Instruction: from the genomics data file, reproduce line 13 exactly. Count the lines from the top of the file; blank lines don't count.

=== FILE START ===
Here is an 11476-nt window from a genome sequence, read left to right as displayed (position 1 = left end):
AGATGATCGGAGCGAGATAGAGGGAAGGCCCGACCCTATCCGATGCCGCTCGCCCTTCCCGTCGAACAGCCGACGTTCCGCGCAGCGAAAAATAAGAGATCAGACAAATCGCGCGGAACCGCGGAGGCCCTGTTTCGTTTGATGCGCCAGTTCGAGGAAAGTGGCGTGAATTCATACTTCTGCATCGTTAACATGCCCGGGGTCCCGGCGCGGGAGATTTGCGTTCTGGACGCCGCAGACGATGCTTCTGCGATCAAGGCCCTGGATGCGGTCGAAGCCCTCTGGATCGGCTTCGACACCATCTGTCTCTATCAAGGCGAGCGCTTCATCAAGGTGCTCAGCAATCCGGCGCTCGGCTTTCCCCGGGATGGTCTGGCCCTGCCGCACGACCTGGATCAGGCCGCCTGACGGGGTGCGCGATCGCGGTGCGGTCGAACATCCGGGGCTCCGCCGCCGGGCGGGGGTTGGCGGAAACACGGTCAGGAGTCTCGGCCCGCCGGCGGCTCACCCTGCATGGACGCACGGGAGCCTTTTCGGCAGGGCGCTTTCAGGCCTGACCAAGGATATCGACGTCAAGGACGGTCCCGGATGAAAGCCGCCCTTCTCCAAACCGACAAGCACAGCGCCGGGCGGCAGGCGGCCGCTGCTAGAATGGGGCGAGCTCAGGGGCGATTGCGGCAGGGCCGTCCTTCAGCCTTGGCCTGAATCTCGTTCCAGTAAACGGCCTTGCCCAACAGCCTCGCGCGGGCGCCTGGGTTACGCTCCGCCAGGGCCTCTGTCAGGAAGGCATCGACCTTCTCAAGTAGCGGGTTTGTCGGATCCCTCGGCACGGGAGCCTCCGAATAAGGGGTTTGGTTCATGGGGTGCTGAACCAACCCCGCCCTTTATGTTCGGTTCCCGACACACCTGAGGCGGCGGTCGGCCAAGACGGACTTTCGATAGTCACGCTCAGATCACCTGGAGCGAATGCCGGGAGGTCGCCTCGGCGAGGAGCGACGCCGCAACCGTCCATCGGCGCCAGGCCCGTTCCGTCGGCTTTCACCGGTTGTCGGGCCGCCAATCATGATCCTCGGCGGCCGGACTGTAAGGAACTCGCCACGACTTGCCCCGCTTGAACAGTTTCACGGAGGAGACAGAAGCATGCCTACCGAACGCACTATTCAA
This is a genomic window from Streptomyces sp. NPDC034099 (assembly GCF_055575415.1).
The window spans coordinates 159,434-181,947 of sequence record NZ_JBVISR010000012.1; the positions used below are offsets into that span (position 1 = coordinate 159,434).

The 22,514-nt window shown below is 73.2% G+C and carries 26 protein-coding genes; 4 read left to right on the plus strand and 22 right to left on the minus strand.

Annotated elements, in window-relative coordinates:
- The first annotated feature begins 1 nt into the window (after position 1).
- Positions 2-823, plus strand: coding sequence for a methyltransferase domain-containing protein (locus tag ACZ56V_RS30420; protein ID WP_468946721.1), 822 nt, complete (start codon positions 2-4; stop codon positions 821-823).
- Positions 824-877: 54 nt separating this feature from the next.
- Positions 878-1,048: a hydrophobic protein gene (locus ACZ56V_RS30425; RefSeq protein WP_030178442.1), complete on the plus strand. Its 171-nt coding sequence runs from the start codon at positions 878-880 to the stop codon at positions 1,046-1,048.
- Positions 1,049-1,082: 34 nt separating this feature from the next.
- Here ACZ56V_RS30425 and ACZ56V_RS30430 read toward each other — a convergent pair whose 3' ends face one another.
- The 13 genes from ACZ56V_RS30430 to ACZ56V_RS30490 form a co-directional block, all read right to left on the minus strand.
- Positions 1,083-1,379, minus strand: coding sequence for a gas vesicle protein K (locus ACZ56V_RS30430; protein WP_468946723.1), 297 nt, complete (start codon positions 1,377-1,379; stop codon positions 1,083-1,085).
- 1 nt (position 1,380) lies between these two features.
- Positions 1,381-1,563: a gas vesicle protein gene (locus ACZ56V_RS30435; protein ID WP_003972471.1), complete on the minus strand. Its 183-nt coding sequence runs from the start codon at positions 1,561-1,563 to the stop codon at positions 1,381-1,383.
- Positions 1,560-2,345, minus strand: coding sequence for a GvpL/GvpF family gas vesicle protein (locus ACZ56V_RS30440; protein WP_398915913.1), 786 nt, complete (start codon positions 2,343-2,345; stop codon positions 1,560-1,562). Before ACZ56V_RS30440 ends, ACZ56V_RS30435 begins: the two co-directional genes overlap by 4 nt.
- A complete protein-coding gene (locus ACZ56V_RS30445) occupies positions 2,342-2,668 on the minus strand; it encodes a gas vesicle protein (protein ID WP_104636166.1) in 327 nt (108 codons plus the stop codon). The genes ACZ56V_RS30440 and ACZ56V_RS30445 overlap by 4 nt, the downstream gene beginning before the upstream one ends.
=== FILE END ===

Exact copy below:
- The 13 genes from ACZ56V_RS30430 to ACZ56V_RS30490 form a co-directional block, all read right to left on the minus strand.